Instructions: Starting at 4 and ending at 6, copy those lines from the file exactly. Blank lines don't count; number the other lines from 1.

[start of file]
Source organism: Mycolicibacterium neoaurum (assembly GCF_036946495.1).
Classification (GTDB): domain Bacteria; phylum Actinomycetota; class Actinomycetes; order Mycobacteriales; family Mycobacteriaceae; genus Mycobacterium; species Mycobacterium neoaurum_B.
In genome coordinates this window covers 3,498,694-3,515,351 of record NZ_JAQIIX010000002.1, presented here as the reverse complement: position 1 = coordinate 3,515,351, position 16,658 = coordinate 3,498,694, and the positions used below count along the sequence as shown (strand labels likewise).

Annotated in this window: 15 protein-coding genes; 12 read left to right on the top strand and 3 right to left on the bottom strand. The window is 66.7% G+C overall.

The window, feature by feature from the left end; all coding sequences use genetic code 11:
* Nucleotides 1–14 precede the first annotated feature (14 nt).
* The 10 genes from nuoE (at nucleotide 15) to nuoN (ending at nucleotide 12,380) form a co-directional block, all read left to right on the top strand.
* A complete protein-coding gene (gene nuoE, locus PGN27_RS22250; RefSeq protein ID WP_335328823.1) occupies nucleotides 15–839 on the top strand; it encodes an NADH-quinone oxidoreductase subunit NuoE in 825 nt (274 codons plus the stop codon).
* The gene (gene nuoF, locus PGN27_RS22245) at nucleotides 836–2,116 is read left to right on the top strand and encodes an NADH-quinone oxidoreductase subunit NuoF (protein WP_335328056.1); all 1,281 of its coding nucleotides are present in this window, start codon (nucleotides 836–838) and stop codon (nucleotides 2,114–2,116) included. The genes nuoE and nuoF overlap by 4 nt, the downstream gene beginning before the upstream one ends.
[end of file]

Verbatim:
Annotated in this window: 15 protein-coding genes; 12 read left to right on the top strand and 3 right to left on the bottom strand. The window is 66.7% G+C overall.

The window, feature by feature from the left end; all coding sequences use genetic code 11:
* Nucleotides 1–14 precede the first annotated feature (14 nt).